A GRIN lens consists of a cylinder of inhomogeneous dielectric material with a refractive index distribution that has a maximum at the cylinder axis and decreases continuously from the axis to the periphery along the transverse direction. The focusing and transforming capabilities of GRIN lenses come from a quadratic variation in refractive index with radial distance from the axis. In a GRIN lens, rays follow sinusoidal trajectories as if they were curved (bent) by a force toward the higher refractive index. The imaging and transforming rules of GRIN lenses are, in principle, the same as those for homogeneous lenses, but there are differences in behavior between them. For instance, the focal length of a GRIN lens only depends on the lens thickness assuming planar input and output faces. This means that a GRIN lens can behave as a convergent, divergent, or telescopic lens depending on its thickness. Therefore, it is important that GRIN lenses be designed properly to perform typical functions as on-axis and off-axis imaging, collimation, and focusing in optical systems.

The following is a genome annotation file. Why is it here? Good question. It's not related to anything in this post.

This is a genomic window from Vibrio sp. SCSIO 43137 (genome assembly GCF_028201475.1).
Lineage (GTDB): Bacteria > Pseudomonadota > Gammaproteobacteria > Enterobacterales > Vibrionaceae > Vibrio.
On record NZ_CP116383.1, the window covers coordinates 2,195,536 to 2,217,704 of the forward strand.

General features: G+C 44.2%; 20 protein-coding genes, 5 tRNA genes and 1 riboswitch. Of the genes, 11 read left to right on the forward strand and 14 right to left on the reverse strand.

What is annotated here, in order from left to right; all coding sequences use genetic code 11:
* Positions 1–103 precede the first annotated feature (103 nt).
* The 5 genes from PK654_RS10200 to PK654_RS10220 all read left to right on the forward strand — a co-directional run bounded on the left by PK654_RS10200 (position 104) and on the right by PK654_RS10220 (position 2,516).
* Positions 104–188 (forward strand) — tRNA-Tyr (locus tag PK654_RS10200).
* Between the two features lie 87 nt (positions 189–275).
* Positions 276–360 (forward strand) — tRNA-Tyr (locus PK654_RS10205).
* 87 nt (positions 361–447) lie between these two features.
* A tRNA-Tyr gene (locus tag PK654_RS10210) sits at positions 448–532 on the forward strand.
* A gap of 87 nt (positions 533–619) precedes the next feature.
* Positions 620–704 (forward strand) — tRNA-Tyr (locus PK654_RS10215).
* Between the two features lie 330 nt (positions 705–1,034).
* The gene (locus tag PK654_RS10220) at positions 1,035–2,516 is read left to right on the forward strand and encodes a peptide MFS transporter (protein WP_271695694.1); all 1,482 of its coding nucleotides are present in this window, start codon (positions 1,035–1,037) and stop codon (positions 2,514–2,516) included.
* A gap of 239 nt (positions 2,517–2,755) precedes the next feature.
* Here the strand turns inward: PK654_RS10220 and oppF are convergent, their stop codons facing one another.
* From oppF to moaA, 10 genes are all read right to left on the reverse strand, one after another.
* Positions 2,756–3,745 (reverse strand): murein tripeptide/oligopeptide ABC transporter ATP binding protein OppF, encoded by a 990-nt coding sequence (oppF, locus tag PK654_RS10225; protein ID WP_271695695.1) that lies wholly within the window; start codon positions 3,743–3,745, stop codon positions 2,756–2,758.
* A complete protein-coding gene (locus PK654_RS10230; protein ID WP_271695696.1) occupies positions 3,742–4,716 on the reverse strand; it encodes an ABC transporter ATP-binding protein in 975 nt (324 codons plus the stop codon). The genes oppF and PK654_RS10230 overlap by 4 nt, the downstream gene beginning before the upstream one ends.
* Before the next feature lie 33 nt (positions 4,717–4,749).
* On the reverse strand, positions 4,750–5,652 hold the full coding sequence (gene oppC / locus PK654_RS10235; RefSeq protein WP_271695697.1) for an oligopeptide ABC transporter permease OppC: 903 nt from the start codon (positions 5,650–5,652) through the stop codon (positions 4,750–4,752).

KeywordsImpulse Response Transmittance Function Observation Plane Uniform Illumination Input Face
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